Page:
Born into slavery in Devonshire, Mary Prince was the first woman to publish an account of her life as slave. The History of Mary Prince, A West Indian Slave, Written by Herself, was published in Britain by the Anti-Slavery Society in 1831. It is a rare glimpse into the life of a female slave and is the only first-hand account that exists of the day-to-day life of a Bermudian slave. She was named a National Hero in 2012.
Slave and authorEndFragment
One of Bermuda’s first female physicians, Dr. Barbara Ball aligned herself with the labour movement and black Bermudians in the 1960s—a move that cost her personally and professionally.
Dr. Barbara Ball1924-2011
Physician, trade unionist, civil rights activistEndFragment
Dr. Eustace Cann1904-1963Physician, politician
Photo courtesy Dr. John Cann
A progressive, compassionate and courageous politician of the 1940s, 50s and early 60s—and a revered physician—he backed women’s suffrage, the fledgling labour movement and full voting rights for all Bermudians, regardless of whether they owned property or not.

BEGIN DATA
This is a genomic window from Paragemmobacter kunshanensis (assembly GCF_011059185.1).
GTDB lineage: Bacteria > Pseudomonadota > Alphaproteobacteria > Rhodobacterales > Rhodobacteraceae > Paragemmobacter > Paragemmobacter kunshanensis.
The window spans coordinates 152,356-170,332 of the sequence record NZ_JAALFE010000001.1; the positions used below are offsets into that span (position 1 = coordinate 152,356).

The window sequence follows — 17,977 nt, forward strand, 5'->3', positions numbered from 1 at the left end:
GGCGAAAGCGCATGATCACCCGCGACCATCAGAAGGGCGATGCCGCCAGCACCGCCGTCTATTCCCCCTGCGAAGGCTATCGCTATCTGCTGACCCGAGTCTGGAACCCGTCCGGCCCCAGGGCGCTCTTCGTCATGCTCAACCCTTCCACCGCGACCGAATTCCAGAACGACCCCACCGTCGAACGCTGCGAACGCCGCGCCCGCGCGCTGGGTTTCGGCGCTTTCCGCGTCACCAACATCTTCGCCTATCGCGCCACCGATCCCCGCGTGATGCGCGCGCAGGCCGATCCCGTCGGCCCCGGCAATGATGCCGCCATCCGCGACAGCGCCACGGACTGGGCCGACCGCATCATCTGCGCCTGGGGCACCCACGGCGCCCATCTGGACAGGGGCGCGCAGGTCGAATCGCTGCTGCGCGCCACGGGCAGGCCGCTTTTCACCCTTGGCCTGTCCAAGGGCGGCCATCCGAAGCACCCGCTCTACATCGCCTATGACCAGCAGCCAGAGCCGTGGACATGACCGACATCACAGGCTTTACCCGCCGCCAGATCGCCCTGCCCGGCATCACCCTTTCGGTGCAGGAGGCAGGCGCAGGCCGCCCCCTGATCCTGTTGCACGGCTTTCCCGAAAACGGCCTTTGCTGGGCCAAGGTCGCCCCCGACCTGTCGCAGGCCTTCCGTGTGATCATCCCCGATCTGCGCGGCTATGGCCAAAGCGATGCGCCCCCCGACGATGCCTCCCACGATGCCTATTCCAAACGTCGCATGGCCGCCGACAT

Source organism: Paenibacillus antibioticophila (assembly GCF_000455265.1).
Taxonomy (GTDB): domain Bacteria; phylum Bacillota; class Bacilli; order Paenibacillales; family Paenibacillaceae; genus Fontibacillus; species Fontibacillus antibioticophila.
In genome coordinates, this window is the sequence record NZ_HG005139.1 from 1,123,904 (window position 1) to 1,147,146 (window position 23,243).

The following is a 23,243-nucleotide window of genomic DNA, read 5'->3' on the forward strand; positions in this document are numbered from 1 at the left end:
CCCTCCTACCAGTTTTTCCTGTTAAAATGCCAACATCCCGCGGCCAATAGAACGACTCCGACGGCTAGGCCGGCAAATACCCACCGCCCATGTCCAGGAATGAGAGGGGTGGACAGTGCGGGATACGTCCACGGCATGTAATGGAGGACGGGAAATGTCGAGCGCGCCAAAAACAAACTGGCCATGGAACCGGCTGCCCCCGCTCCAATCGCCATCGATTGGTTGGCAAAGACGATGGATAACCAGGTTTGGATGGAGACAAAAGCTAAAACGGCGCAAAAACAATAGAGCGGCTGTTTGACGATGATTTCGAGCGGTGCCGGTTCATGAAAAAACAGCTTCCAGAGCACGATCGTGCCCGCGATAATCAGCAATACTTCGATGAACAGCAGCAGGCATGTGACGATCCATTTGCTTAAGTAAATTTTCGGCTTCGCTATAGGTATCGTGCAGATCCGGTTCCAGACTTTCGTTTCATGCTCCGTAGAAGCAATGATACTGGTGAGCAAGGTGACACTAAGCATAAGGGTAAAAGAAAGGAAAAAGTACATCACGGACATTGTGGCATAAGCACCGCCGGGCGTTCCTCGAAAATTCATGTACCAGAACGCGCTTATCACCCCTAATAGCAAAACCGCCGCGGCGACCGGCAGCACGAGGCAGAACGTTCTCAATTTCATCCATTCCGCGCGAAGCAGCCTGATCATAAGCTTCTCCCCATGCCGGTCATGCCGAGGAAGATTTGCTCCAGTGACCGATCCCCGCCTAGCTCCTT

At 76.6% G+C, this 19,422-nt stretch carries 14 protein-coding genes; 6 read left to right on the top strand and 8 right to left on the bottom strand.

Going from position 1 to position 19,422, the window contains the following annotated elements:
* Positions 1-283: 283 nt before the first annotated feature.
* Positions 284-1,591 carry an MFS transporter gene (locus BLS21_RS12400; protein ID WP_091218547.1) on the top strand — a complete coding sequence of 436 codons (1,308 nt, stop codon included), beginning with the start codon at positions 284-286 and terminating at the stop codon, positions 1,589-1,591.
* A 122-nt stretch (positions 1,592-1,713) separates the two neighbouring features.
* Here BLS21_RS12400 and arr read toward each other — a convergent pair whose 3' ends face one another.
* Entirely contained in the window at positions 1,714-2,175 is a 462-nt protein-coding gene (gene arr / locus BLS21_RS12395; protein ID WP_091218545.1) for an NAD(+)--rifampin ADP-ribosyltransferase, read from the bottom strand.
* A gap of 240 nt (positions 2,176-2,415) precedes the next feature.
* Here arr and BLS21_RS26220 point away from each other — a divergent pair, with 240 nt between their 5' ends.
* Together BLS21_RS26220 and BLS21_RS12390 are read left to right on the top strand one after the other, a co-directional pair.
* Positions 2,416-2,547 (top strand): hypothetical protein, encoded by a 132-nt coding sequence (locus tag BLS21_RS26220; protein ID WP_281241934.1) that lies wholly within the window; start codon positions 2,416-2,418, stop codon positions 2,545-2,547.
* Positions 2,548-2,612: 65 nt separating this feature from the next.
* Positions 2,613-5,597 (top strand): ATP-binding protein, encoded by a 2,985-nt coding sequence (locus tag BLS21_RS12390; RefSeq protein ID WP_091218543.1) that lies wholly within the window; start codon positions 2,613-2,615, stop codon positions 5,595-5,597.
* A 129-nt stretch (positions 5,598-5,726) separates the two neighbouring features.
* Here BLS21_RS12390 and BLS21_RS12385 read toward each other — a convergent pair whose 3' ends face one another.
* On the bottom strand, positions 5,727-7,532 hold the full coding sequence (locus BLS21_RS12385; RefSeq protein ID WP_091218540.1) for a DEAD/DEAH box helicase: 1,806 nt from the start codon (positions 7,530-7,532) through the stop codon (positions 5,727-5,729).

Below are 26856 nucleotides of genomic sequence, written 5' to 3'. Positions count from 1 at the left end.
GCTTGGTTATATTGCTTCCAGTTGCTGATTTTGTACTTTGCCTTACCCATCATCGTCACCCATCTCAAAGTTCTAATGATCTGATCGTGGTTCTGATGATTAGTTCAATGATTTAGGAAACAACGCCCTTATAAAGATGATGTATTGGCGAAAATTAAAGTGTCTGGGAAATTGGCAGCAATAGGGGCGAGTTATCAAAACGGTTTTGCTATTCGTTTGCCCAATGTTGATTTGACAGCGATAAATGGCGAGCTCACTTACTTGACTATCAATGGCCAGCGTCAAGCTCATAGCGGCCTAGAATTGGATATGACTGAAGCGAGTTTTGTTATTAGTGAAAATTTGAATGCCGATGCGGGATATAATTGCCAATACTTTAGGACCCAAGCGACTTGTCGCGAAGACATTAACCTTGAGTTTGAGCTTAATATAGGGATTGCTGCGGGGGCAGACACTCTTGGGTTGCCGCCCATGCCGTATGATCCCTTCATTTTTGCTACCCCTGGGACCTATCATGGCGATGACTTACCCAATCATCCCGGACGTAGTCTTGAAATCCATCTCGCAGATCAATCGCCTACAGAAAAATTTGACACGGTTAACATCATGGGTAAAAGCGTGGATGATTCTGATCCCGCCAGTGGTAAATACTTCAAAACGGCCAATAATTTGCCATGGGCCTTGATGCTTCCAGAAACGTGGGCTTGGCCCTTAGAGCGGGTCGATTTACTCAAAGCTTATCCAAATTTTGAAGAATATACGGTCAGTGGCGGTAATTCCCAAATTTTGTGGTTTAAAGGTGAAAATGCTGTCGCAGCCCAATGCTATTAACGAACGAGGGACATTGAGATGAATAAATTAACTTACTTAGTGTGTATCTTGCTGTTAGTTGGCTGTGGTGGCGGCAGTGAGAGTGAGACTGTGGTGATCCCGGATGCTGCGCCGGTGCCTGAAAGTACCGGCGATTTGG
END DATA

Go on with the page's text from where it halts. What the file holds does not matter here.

Photo: National Museum of Bermuda
Dr. Edward Harris achieved international prominence in the field of archaeology as the inventor of the Harris Matrix, and as executive director of the National Museum of Bermuda, he has been single-minded in his mission to preserve Bermuda’s heritage and culture.
Dr. Edward HarrisArchaeologist, historian and authorEndFragment
Sir John Henry Lefroy1817-1890
Governor of Bermuda
During his time as Governor of Bermuda from 1871-1877, Sir John Lefroy was frustrated in his attempts to expand educational opportunities for blacks and poor white Bermudians, but in salvaging early records, he helped to preserve the Island’s history for posterity.
She led the 30-year battle to give women the vote and also co-founded the district nursing service, which gave numerous Bermudians, pregnant women, newborns and the elderly in particular, access to affordable health care.
Photo courtesy Kathy Bromby
Gladys Misick Morrell1888-1969Suffragette leader, vestrywoman, founder of Bermuda Welfare SocietyEndFragmentEndFragment
Monsignor Filipe de Paiva Macedo1914-1992Catholic priest, Portuguese vice-consul, human rights activist
The much-loved Catholic priest from Portugal tended to the spiritual and temporal needs of communicants at St. Theresa’s Cathedral between 1958 and 1981 and singlehandedly fought for the abolition of a law that prevented wives and children of Açorean workers from joining them in Bermuda.